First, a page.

It seemed as if I waited in that bone chilling waiting room for an enternity. Eventually the nurse called me in, weighed me, asked a handful of awkward questions + pricked my finger for blood. You know, the usual. The doctor finally came in and introduced himself. Well mannered, nicely dressed and ready to get to business. He talked what sounded like jibberish to me for over an hour. Let me point out that my attention span is about the size of a peanut, which made it extremely difficult to keep up with everything he was saying. After an absurd amount of asked questions and hundreds of explanations later, he ended the appointment by handing me a stack of insulin pump booklets to read through. 

Insulin pumps scare me. Everything about them freaks me out. The tubes, the large pager looking machine that has to be attached to my body, everythjng. Not to mention, they're incredibly un-sexy. 

I got home from my appointment, stormed into my room & threw every booklet I had just received, onto my bed. Dropped to the floor, and "ugly cried." My grandma tried her hardest to console me the best she could, but all I could do was continue to cry. I've done this at least once a day since being diagnosed + have learned that it helps. There is nothing wrong with crying & there is nothing wrong with being sad. This is something I've come to realize a lot more in the past few weeks, than ever before in my 23 years of life. 

My mind is frazzled. So frazzled. I can't seem to focus on any diabete related topic anymore, no matter how hard I try. It's like my brain has stopped functioning correctly. Too much information, too fast. I'm tired. Just... tired. 

My heart is crushed. I wish this was all a bad dream. That I could wake up tomorrow morning and go back to living my life the way I used to. The way every woman in her early 20's should. I have a long journey ahead of me. It may not be the journey I had envisioned for myself, but it's a journey nonetheless. I am alive, and for that I will be forever grateful.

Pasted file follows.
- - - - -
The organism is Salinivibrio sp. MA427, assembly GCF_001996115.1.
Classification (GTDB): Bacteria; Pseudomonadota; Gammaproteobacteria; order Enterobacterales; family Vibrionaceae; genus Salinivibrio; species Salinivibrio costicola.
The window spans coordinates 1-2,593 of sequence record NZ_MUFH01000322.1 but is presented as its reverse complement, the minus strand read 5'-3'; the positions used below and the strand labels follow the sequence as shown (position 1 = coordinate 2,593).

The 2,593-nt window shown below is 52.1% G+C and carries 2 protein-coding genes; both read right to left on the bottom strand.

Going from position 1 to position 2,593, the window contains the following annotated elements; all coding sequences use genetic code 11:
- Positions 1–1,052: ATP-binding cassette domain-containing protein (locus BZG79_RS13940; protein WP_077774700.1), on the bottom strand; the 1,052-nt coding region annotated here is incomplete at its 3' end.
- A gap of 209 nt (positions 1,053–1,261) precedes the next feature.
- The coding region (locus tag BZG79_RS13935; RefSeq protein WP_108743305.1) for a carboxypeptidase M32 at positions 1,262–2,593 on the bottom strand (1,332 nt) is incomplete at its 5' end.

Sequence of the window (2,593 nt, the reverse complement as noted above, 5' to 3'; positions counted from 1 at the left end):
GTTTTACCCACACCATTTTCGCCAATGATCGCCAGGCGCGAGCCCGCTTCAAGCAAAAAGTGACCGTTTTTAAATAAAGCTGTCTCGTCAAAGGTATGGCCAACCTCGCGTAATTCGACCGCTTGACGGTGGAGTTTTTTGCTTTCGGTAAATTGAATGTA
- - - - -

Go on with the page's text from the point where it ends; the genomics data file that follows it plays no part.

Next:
Alone: Dealing with miscarriage// A guest post by TODAYWITHJ

Hello, my name is Kelly. I have been happily married to my husband, Joshua, for 2 1/2 years. Together we have a 13 month old son, Joshua Jr ("J" for short), and two babies in Heaven. Today, I am writing on my feelings after the loss of my children.

"1 out of 4 pregnancies end in miscarriage, it's normal, you are not alone." I cannot tell you how many times I've heard those exact words. Every blog post I've read about coping with a miscarriage, every person who tried to reach out to me after mine, searching for peace, doctors, midwives, other moms who have been through it, everything I tried to find comfort in lead me to those words, and every single time I thought to myself "then why do I feel so alone?" These words made me feel like it was wrong of me to feel alone after the loss of my child, because it was such a normal thing.

I've never felt more alone than I felt in the hospital bed surrounded by nurses and doctors, with my husband holding me with one arm and wiping the tears out of his eyes with the other, while reassuring me "we'll get through this, baby." I've never felt more alone than the moment I saw my precious baby's tiny, lifeless body for the very first and very last time. I've never felt more alone in my emotions than when I begged the doctor to tell me if it was a girl and when he softly whispered "yes, a girl," so much heartache along with a tiny piece of happiness and joy over the fact that I now was a mom to a little baby girl. I was alone. I was surrounded by people, family, friends, and strangers for the next few weeks, but I was alone. I wanted my girl, and without her, I was alone.

A few months went by and I was slowly coming to terms with my loneliness. I was getting out of the house again, and I was feeling like myself again. My husband and I were given the "ok" to try again, and that is exactly what we did. It didn't take long until we found out we were expecting. I knew it was fate, this new little life was my understanding as to why our last pregnancy didn't work out. I found myself happy again, ecstatic, even. This was my second chance. My first appointment my husband took off work to take me to. It was ultrasound time! We finally get to see our new miracle, our rainbow. And there in that room, surrounded by ultrasound equipment, techs, my husband, our son, and my midwife, I was alone all over again. Our baby did not have a heartbeat. I felt like time had stopped. My midwife was leaning over me with her hand on mine, I saw her lips moving, I knew she was talking but all I was hearing was ringing in my ears. Finally, I heard the three words that made everything seem better "wait it out." I cried out "YES!" I knew in the next few weeks my baby would have a heartbeat. So we waited, then came appointment day. Is it ok to have two worst days of your life? Because this was one of them. I ended up having to have an emergency D&C, because my body had become septic. Again, I was alone. Maybe even more alone than before. I never got to see or hold my little baby, I never found out the sex, nor the due date. I never got to give our angel a name. Lonely is the best way to describe my feelings, but no, I wasn't, because "1 out of 4 pregnancies end in miscarriage, it's normal, you're not alone."